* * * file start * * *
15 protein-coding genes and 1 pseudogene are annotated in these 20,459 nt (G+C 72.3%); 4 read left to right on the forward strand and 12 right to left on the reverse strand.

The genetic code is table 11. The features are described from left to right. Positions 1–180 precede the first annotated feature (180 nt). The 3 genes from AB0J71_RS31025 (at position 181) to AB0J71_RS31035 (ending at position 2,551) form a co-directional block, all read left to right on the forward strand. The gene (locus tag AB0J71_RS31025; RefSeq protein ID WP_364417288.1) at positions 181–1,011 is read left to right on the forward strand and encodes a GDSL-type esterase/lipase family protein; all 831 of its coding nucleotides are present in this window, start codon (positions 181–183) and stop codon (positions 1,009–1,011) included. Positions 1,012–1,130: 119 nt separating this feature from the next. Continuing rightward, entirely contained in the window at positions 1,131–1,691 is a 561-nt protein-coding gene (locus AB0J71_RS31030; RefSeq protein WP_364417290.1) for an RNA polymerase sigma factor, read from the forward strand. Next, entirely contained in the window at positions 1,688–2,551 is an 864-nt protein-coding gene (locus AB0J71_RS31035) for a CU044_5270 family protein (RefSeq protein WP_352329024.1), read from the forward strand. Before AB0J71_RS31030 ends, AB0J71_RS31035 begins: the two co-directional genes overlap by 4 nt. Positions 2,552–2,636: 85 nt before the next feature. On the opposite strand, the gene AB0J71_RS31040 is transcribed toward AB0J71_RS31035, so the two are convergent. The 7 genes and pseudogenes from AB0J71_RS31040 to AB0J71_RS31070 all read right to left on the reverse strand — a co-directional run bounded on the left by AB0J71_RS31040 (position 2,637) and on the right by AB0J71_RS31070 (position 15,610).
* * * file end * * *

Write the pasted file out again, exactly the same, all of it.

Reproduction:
15 protein-coding genes and 1 pseudogene are annotated in these 20,459 nt (G+C 72.3%); 4 read left to right on the forward strand and 12 right to left on the reverse strand.

The genetic code is table 11. The features are described from left to right. Positions 1–180 precede the first annotated feature (180 nt). The 3 genes from AB0J71_RS31025 (at position 181) to AB0J71_RS31035 (ending at position 2,551) form a co-directional block, all read left to right on the forward strand. The gene (locus tag AB0J71_RS31025; RefSeq protein ID WP_364417288.1) at positions 181–1,011 is read left to right on the forward strand and encodes a GDSL-type esterase/lipase family protein; all 831 of its coding nucleotides are present in this window, start codon (positions 181–183) and stop codon (positions 1,009–1,011) included. Positions 1,012–1,130: 119 nt separating this feature from the next. Continuing rightward, entirely contained in the window at positions 1,131–1,691 is a 561-nt protein-coding gene (locus AB0J71_RS31030; RefSeq protein WP_364417290.1) for an RNA polymerase sigma factor, read from the forward strand. Next, entirely contained in the window at positions 1,688–2,551 is an 864-nt protein-coding gene (locus AB0J71_RS31035) for a CU044_5270 family protein (RefSeq protein WP_352329024.1), read from the forward strand. Before AB0J71_RS31030 ends, AB0J71_RS31035 begins: the two co-directional genes overlap by 4 nt. Positions 2,552–2,636: 85 nt before the next feature. On the opposite strand, the gene AB0J71_RS31040 is transcribed toward AB0J71_RS31035, so the two are convergent. The 7 genes and pseudogenes from AB0J71_RS31040 to AB0J71_RS31070 all read right to left on the reverse strand — a co-directional run bounded on the left by AB0J71_RS31040 (position 2,637) and on the right by AB0J71_RS31070 (position 15,610).